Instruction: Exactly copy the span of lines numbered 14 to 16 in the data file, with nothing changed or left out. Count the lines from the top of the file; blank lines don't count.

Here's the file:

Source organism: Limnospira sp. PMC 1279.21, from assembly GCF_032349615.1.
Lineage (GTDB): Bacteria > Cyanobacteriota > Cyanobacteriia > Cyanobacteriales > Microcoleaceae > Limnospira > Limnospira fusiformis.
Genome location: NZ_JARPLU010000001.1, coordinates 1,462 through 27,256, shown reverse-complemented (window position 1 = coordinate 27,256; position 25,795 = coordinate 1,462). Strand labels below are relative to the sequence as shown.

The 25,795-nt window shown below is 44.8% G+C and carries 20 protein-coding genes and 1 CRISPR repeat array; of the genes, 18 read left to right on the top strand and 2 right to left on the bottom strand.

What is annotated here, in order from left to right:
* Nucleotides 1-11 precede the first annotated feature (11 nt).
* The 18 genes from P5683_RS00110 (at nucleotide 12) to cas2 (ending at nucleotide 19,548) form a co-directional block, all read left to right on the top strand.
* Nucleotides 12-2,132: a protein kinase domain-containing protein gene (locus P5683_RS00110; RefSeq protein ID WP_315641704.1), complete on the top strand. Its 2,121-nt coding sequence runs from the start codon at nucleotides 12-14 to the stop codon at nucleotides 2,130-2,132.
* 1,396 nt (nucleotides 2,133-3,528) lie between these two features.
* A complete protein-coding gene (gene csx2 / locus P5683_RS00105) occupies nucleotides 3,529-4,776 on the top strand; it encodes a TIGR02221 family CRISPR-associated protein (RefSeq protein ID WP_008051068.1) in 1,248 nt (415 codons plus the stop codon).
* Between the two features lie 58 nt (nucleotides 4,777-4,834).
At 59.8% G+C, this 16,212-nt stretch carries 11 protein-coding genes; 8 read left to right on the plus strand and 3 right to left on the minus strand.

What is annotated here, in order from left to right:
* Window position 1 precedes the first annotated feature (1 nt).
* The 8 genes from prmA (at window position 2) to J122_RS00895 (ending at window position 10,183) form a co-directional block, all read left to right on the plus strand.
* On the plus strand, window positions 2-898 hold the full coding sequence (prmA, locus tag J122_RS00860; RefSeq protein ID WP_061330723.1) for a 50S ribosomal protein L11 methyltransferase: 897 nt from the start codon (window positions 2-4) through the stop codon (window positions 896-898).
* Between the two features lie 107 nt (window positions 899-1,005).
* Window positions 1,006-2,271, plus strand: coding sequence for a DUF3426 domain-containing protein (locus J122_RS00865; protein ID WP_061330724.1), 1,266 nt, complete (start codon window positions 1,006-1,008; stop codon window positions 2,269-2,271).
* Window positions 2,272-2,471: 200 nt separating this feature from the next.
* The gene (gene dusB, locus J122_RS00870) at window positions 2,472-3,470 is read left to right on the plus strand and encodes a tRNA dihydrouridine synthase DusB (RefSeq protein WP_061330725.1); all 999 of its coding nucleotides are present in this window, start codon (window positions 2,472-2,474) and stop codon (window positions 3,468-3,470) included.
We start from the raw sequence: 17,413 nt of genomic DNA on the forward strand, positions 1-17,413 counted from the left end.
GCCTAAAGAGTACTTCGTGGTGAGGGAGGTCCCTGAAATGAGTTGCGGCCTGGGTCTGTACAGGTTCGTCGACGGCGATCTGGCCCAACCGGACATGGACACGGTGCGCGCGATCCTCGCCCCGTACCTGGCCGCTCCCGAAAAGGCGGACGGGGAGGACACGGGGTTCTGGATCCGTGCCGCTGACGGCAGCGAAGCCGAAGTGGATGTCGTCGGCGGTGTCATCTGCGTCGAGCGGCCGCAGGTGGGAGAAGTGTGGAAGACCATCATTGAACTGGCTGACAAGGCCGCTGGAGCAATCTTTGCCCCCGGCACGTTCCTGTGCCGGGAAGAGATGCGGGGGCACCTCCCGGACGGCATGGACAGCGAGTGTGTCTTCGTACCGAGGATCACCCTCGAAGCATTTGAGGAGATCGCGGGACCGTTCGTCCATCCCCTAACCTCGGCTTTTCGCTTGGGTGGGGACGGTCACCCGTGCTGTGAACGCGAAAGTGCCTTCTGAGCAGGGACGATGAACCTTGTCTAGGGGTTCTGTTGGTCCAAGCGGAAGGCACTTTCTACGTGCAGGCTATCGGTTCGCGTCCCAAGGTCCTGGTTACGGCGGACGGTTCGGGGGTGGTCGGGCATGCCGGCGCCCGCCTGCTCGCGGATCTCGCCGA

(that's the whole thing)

* Window position 1 precedes the first annotated feature (1 nt).
* The 8 genes from prmA (at window position 2) to J122_RS00895 (ending at window position 10,183) form a co-directional block, all read left to right on the plus strand.
* On the plus strand, window positions 2-898 hold the full coding sequence (prmA, locus tag J122_RS00860; RefSeq protein ID WP_061330723.1) for a 50S ribosomal protein L11 methyltransferase: 897 nt from the start codon (window positions 2-4) through the stop codon (window positions 896-898).